Your Data or Your Life

Your daughter has just been in a car crash. She falls unconscious on her way to the hospital, but not before she is able to tell the paramedics the name of her doctor. This is vitally important because the emergency room won�t know that she�s an insulin-dependent diabetic with a penicillin allergy, but her doctor will be able to give them her relevant medical history. Or, at least he would be if he�d renewed the tech support contract on his medical records software. He didn�t, though, and now his information�and your daughter�s�is locked away in a proprietary database he can�t access.

From Free Software Magazine

Also see this article:
“Multiple Doctors Cut Off from Records by Dr. Notes”
South Florida Business Journal.

A Proprietary “Car”tionary Tale

Cars become inaccessible in an automatic parking garage when contract dispute takes an ugly turn. After escorting attendants out of the garage, the city finds they are unable to operate the garage robots without violating I.P. A policy expert suggests law to address “cases of vital infrastructure, like hospitals…an overly restrictive license might not hold up in court.”
The article Giant Robot Imprisons Parked Cars can be found on Wired.

HITS: Bill to Unify VA and DOD EHR

Health IT Strategist is reporting that a bill has been introduced to congress to unify the DOD and Veterans Affairs EMR/EHR software systems: ‘…Joseph Dal Molin – a director of the not-for-profit WorldVistA, which promotes the use of open source VistA software – said that if the DOD used VistA “[i]t would lower software costs for both organizations.” He added that if the DOD adopted the VA’s EHR architecture, both organizations would benefit from individual and joint development efforts…’

Wash. Times: Bill Frist Weighs in on EMR’s, VistA

Senate majority leader Bill Frist in the Washington Times has weighed in on the subject of electronic medical records in general and VistA in particular: ‘…The Veterans Affairs Department hospital system — once widely loathed — has almost entirely turned itself around, thanks largely to a well designed computer system called Vista. When the New England Journal of Medicine used 11 measures to compare VA patients with Medicare patients treated on a fee-for-service basis, the VA’s patients were in better health and received more appropriate treatment, though Medicare-paid care, on average, actually costs more than services from VA hospitals…For more than 20 years, the private sector has tried to set standards to make these records interchangeable, interoperable and fully privacy protected. Efforts have never succeeded…’

Free Medical Records Management software that really works? It’s eleMental!

Portland, Oregon-based technology company OpenSourcery is rapidly gaining substantial recognition for its quality open source development work. On August 15, 2006 OpenSourcery will unveil its eleMental Clinic 3.4, a free medical records management system, to an international audience at Linux World. Currently in active use across multiple mental health clinic sites, this notably stable system was designed to keep large and small clinics productive.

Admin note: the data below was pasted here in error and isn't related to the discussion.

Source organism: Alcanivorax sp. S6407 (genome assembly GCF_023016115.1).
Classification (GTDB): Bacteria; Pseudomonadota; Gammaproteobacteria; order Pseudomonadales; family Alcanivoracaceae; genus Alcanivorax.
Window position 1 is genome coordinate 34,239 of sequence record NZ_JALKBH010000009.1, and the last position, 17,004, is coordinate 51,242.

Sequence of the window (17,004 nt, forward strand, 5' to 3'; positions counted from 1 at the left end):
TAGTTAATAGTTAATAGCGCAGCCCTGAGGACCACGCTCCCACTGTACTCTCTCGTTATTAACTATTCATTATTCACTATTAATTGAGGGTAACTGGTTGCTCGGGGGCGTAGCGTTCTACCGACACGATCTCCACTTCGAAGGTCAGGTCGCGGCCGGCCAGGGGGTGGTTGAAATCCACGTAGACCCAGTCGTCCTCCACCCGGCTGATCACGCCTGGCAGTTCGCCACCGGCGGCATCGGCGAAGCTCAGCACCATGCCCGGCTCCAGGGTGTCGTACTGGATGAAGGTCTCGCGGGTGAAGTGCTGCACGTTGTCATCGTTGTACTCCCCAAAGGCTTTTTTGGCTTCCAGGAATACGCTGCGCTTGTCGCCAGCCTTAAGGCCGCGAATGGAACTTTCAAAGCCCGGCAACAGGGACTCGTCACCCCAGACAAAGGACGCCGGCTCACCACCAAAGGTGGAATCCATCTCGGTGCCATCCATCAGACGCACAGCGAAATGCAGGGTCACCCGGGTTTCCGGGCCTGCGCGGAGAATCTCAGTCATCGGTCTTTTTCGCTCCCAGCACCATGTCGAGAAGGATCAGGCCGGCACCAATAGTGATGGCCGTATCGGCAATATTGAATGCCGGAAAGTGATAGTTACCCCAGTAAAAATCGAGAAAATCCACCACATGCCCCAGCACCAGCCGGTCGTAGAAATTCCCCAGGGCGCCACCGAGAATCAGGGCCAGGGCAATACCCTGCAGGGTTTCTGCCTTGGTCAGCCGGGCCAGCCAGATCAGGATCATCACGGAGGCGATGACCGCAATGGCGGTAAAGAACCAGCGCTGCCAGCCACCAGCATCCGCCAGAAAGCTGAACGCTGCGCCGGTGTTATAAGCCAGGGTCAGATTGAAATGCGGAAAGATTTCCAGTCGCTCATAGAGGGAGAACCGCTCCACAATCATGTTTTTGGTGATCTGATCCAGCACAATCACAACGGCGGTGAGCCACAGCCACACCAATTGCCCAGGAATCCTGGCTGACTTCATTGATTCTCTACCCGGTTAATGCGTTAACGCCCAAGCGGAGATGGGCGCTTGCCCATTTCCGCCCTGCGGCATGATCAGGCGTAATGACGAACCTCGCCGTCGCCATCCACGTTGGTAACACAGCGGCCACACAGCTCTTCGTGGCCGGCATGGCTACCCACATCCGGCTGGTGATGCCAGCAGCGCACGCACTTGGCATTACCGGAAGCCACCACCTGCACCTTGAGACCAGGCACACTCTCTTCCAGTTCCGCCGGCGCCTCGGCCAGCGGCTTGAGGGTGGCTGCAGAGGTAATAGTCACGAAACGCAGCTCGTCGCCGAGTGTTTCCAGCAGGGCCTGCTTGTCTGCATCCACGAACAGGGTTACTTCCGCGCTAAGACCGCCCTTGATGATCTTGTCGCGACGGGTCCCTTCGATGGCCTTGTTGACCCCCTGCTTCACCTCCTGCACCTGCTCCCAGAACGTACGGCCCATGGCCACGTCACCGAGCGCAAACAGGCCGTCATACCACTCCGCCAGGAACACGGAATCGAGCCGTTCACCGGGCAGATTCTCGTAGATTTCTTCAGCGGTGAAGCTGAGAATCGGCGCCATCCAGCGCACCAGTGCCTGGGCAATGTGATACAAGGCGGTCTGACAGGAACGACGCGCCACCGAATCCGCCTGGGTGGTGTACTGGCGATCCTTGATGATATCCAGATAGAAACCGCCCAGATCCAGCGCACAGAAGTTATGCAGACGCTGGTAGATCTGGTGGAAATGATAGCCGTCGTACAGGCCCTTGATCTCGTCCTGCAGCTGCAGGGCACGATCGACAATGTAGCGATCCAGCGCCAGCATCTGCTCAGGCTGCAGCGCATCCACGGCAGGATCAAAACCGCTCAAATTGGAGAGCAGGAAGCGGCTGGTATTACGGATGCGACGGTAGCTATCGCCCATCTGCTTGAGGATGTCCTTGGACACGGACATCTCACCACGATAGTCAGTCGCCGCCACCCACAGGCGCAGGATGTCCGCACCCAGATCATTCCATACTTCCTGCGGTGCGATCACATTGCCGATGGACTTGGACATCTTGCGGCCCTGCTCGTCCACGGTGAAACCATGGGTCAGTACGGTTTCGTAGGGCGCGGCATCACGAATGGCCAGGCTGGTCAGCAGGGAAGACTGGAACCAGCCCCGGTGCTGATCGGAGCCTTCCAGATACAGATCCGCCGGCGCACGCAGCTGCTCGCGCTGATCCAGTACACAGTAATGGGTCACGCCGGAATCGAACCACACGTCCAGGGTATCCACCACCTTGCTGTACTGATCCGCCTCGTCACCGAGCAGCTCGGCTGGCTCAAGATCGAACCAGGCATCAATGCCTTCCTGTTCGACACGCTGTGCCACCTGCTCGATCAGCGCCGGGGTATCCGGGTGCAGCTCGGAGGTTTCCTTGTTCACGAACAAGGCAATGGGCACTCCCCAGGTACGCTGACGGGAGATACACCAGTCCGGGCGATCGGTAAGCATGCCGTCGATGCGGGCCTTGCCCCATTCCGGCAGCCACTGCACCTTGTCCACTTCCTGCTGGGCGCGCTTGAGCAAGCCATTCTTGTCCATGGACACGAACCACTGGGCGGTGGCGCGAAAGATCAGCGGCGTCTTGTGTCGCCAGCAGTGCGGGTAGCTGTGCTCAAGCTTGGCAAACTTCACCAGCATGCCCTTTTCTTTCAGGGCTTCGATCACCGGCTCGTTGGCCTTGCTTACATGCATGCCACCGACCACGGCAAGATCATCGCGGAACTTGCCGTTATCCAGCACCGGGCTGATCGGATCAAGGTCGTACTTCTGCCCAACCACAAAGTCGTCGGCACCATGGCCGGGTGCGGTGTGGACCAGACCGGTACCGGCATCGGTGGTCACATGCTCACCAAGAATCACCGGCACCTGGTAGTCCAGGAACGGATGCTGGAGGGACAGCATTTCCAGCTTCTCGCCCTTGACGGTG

This year’s Linux World, a renowned open source software conference, is featuring a �Health Care Day� for the first time, using the tag line: �Opening Up Healthcare – How Open Source Software, Standards and Solutions are Changing the Healthcare Industry.� Health Care Day will take place this month in San Francisco featuring Brian Jamison, CEO of OpenSourcery.

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Care2x version 2.2 released

Care2x is an open source web-based hospital information system (HIS).
The development of Care2x started back in 2002 by Elpidio Latorilla.
The software is released under the GNU General Public License.

The latest version 2.2 is maintenance release. The most noticeable things it features are:

  • New graphical installer (based on MirrorMed’s installer).
  • MySQL 5 support.
  • Main menu visibility according to the user’s permissions.
  • Improved Arabian and Italian translations.
  • Improved Turkish ICD10.

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Medsphere sues the Shreeves over sourceforge release

Health IT Strategist Modern Healthcare’s daily IT newsletter, revealed that Medsphere is suing the Shreeve brothers
From the article:

A $50 million, 12-count lawsuit charging misappropriation of trade secrets, breach of contract, breach of duty of loyalty, violations of the Racketeer Influenced and Corrupt Organization Act, commission of computer crimes, intentional interference with contract relations, unfair competition and other complaints has been filed by Aliso Viejo, Calif.-based Medsphere Systems Corp. against the company’s co-founders, brothers Steve and Scott Shreeve.

The suit seems to be over some code deposited on sourceforge against the companies wishes…

Steve Shreeve announced that Jumps and Kickstand source codes were freely available on, which “came as an unwelcome and startling surprise” to Kizer and other Medsphere executives.

Fred Trotter